Norman Gordon 1911-2014 September 2, 2014

Oldest Test cricketer dies aged 103

ESPNcricinfo staff

Norman Gordon, the former South Africa fast bowler who was the world's oldest Test cricketer, has died aged 103. Gordon played all five Tests against England in 1938-39, including the famous Timeless Test in Durban that ended in a draw despite stretching for ten days.

Gordon, the first Test cricketer to have lived to the age of 100, died at his home in Johannesburg, where he has lived for over sixty years. He had spent parts of the last year in and out of hospital with renal problems but was in good health otherwise.

He was renowned for his fitness and athleticism during his playing days. He bowled 92.2 eight-ball overs during that timeless Test. He could play only five Tests because his career coincided with World War II. Gordon was the last surviving Test cricketer to have played before World War II.

Ali Bacher, the former CSA chief executive and Test player, paid tribute to Gordon. "He always had a smile on his face," he told ESPNcricinfo. "He had one common theme about his life: he always enjoyed the people he met, through cricket and through golf. He lived life to the full." Gordon was an honorary life member of the Houghton Golf Club and a regular visitor there for lunches and suppers.

Gordon lived in Hillbrow, close to the Johannesburg City Centre, which was a plush area in the 1970s and 1980s but had suffered neglect in the following decades. Despite the changes in the area, Gordon remained a popular figure among the residents.

"When I went to visit him I asked him whether he had ever been bothered by living there or felt unsafe," Bacher said. "He said no. He said there was only one occasion when he was bothered by someone at night but in general everybody knew him there and everybody loved him."

Bacher also recalled his memories of visiting Gordon's sports shop as a child and said the former fast bowler was popular with female fans.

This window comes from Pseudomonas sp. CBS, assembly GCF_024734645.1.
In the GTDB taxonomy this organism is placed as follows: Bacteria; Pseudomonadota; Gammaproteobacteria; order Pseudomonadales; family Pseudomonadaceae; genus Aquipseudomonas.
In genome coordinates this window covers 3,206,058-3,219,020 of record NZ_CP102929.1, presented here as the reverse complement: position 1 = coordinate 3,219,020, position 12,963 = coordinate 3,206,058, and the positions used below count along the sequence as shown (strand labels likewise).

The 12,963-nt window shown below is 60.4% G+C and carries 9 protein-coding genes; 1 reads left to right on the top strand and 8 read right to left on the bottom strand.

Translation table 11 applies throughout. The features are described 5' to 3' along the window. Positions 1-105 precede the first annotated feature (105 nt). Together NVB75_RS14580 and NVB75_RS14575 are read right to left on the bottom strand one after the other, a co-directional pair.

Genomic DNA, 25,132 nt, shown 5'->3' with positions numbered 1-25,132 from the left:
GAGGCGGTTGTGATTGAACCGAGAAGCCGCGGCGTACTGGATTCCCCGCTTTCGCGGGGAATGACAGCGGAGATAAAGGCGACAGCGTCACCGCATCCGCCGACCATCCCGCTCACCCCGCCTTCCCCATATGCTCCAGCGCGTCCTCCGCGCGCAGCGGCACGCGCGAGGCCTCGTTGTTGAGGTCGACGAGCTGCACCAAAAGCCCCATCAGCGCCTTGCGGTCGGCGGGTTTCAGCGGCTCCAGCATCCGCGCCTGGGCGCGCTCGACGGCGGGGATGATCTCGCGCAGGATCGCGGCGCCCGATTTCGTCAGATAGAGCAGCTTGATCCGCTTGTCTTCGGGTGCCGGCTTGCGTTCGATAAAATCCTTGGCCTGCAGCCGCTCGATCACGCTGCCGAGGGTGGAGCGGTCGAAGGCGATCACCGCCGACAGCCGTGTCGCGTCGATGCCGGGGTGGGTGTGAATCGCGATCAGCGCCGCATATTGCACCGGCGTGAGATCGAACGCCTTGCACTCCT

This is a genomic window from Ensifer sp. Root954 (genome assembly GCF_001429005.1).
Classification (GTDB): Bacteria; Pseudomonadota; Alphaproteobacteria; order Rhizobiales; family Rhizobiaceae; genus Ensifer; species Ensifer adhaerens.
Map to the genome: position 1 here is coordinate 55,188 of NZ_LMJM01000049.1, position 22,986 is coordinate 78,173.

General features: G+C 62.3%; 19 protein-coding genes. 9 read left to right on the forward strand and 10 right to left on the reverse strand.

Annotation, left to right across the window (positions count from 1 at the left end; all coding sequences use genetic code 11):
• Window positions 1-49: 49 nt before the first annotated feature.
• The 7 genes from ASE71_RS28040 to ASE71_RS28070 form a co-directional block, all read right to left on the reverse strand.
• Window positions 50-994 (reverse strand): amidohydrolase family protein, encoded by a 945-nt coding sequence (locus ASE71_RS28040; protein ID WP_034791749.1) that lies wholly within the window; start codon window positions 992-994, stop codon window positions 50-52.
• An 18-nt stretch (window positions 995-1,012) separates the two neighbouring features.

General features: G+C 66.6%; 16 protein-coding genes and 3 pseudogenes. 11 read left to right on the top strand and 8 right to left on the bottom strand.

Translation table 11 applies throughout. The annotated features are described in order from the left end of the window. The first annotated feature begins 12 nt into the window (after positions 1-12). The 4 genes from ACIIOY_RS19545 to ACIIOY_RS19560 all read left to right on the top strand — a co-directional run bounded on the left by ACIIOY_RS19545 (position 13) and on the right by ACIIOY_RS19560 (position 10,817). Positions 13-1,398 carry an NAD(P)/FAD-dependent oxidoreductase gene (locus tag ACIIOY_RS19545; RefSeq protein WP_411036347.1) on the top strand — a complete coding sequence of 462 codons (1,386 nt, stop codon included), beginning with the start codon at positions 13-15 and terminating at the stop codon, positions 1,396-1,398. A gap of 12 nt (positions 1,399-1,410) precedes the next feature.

"In the 1950s, Norman owned a sports shop in Eloff Street," Bacher said. "Every year my mother would take me there to buy a new bat. I used to look forward to those visits so much.

"Norman was very good-looking; he always had ladies after him. When I was interviewing him for SuperSport a few years ago, my mother-in-law, who is 98, fairly conservative and of very sound mind, went to my wife with a confession. She said that when she was 17 she had a crush on Gordon. So when I interviewed him I had to ask him whether he knew how popular he was with women. When I put it to him that the ladies seemed to really like him, he said, 'Oh yes, I know.'"

After his demise, another former South Africa fast bowler, Lindsay Tuckett, has become the oldest living Test cricketer.

Comments have now been closed for this article

  • espncricinfomobile on September 3, 2014, 9:37 GMT

    We salute Sir!

  • Matinhashmi on September 3, 2014, 6:26 GMT

    RIP, Sir Norman. You played timeless, you live timeless. Hate-off to you.

  • android_user on September 3, 2014, 5:46 GMT

    RIP Norman. You were a fine man.

  • dummy4fb on September 3, 2014, 4:19 GMT

    RIP Norman. May you find peace. .......

  • Cpt.Meanster on September 3, 2014, 2:01 GMT

    Well done on your ton sir. RIP !

  • android_user on September 3, 2014, 0:19 GMT

    R.I.P ...Norman

  • CrackerDaddy on September 2, 2014, 18:14 GMT

    RIP Mr.Norman...from a Sri Lankan Fan

  • dummy4fb on September 2, 2014, 15:57 GMT

    Ted English, who played for Hampshire in the 1890s, appeared on TV on his hundredth birthday. He opened his shirt and showed the mark left by a ball from the great Surrey fast bowler Tom Richardson which had hit him some 70 years before. It was still vivid.

  • dummy4fb on September 2, 2014, 13:00 GMT

    RIP Norman........................................